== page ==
Off-Roading Adventures: Exploring Australia’s Best Trails in a Ford Truck

Heading off road in your Ford truck is one of the best ways to explore the country – open roads and minimal traffic make for a great adventure holiday.  

Whether you’re an avid 4wd’er or you’re planning your first off-road trip, there are some must-do trails around the country.  

We rounded up the F Trucks WA team to ask their favourite 4WD track.  

 

Birdsville Track – South Australia 

 

One of the most iconic outback trails in the country, The Birdsville Track is known for connecting Birdsville in south-west Queensland to Marree in north-east South Australia. Traversing through remote and arid landscapes, this trail gives you a taste of the real Australian outback.  

This 517 km track passes through some fairly diverse terrain including vast plains, sand dunes, gibber plains and desert landscapes. You’ll find sandy areas, as well as those with corrugations which provides a varied, and sometimes challenging drive. The road is reasonably well-maintained, but it is wise to keep in mind that it is heavily used by road trains, and rain and drifting sand can easily destroy parts of the road.  

While there are fuel, supplies and accommodation stops along the way, it is well recommended to do this trip fully stocked with everything you may need, including spare fuel, recovery gear, a first aid kit and PLB.  

Where to stop: There are a few places of interest along the Birdsville Track as well as some great camping stop points. Birdsville is a great small town to stop in at, well known for the Birdsville Hotel and the annual Birdsville Races. The Mungerannie Hotel is also a great little stop and there’s even a hot spring pool to relax in. There are also several camping spots including Clayton Station, Dulkaninna Station, Cooper Creek and Tippipila Bush Camp.  

 

Oodnadatta Track – South Australia 

 

The Oodnadatta Track traverses South Australia, from Marree in the north-east to Marla in the north-west. It is an unsealed 614 km trail that passes through Oodnadatta, William Creek, the southern lake of Kati Thanda-Lake Eyre National Park, and the artesian springs of Freeling Springs, Strangways Springs, and The Bubbler and Blanche Cup (Wabma Kadarbu Mound Springs).  

 The track follows a traditional Australian Aboriginal trading route and has some of the most well-preserved Overland Telegraph Line repeater stations at Coward Springs Campground. You’ll also have the opportunity to spot the remnants of the many railway sidings and bridges, and the ruins of railway buildings that made up the original Central Australia Railway.  

The Oodnadatta is one of the easier routes, so perfect for beginners, but it is well recommended to only do the trail in the dry seasons – those unsealed roads can become a lot harder in the wet.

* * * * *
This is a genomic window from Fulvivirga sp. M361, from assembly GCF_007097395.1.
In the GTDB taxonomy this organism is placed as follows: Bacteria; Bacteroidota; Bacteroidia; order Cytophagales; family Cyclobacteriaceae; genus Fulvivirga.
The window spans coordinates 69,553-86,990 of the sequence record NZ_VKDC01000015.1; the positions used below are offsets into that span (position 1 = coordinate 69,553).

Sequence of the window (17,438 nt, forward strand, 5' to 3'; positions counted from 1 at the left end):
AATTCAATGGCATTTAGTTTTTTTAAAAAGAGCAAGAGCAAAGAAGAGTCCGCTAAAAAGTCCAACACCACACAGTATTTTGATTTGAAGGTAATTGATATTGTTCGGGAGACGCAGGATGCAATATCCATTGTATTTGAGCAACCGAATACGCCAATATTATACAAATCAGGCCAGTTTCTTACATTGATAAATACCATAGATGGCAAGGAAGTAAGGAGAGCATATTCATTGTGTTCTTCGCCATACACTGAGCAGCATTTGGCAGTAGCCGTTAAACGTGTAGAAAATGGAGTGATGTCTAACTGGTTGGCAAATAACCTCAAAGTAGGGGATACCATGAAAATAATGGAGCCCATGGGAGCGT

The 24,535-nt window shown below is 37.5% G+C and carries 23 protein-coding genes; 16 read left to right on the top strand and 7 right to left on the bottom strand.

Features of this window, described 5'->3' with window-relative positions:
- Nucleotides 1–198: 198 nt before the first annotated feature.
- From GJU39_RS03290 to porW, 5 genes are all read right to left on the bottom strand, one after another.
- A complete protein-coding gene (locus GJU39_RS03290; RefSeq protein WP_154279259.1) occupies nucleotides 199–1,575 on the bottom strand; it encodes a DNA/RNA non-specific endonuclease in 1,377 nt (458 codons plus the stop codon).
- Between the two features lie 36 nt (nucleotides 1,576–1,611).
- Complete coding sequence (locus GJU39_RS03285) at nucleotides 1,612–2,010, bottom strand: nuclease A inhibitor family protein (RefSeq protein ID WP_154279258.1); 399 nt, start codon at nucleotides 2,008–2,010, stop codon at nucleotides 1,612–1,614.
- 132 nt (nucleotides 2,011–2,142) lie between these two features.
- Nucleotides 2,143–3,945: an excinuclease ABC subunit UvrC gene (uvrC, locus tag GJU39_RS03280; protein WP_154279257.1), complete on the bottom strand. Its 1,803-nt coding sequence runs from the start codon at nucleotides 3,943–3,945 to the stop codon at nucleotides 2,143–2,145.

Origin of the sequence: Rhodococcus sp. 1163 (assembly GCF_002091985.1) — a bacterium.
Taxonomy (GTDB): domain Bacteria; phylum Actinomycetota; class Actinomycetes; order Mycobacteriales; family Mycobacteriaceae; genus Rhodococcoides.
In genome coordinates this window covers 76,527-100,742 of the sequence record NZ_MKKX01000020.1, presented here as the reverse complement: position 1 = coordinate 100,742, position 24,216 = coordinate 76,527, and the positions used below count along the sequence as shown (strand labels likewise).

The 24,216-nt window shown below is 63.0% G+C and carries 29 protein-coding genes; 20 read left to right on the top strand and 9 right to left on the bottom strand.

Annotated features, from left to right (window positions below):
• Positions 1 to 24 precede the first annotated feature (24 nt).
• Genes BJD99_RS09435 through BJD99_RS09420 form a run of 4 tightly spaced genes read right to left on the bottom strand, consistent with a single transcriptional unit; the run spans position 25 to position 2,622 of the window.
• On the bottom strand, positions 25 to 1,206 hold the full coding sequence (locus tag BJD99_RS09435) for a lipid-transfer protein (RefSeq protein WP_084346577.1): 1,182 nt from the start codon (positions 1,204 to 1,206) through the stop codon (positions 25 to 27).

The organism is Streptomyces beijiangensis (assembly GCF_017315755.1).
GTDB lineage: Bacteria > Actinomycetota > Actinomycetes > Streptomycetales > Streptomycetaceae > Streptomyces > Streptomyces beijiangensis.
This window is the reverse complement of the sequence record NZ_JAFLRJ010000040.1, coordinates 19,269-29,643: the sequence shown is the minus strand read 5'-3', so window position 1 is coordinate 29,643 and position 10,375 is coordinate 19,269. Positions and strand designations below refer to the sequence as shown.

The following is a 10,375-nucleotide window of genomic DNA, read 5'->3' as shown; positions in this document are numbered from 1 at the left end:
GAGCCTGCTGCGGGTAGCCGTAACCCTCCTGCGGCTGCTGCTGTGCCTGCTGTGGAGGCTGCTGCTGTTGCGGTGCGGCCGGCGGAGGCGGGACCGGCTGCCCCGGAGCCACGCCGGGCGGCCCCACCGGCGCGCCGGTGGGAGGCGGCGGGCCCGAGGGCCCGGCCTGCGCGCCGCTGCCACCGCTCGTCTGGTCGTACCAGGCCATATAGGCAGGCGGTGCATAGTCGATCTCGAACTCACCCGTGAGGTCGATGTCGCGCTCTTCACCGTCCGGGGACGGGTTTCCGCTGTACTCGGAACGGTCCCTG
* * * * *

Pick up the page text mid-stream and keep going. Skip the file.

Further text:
If you are planning a bit of travel in the outback it is well worth looking at a Desert Parks Pass, however you can book and pay online for those areas you need a permit to camp in.  

 Where to stop: There are some definite must-sees on this track including Kati Thanda-Lake Eyre. While it is more often dry than not, the size is hard to comprehend. You can fly over the area from Williams Creek or stop in at Level Post Bay or Halligan Bay to view the main lake. It is essential to be completely self-sufficient when doing these drives as they are remote. Halligan Bay should only be done in a high clearance 4WD.  

Coward Springs Campground offers a great stop with a museum, a small artesian-fed spa pool and bird-friendly wetland. The William Creek Hotel is another great stop for a bed and a meal before carrying on your trip.  

 If there is one thing you’ll see plenty of on this track, it’s iron bridges. And while there are a few of them, the Algebuckina Rail Bridge is well worth stopping for.  Spanning 578 metres, it was the longest rail bridge in South Australia until 2012.  

 

The Canning Stock Route – Western Australia  

 

Running from Halls Creek in the Kimberly region to Wiluna in the mid-west, this well-known Western Australian stock route is the longest historic stock route in the world. Running an impress 1850 km, it is a challenging but not surprisingly popular 4WD route. It is however a route where you do need to do some careful planning and be completely self-sufficient as there are only two small settlements where fuel and supplies can be found – Kunawarritji, approximately 1,000 kilometres north of Wiluna, and Billiluna, 173 kilometres south of Halls Creek.  

It is important to note that while this is a popular track, it is not maintained so it may be one left to the more experienced amongst us. Generally, you can expect this track to take you around 3 weeks, as you’ll drive through areas of the Tanami, Gibson and Great Sandy Deserts, experiencing sandy tracks, rocky sections and over 900 dunes.  

This route is a special one – there are many rock paintings and carvings along the stock route, so while enjoying them is a must, it is important to protect these sites and follow all directions.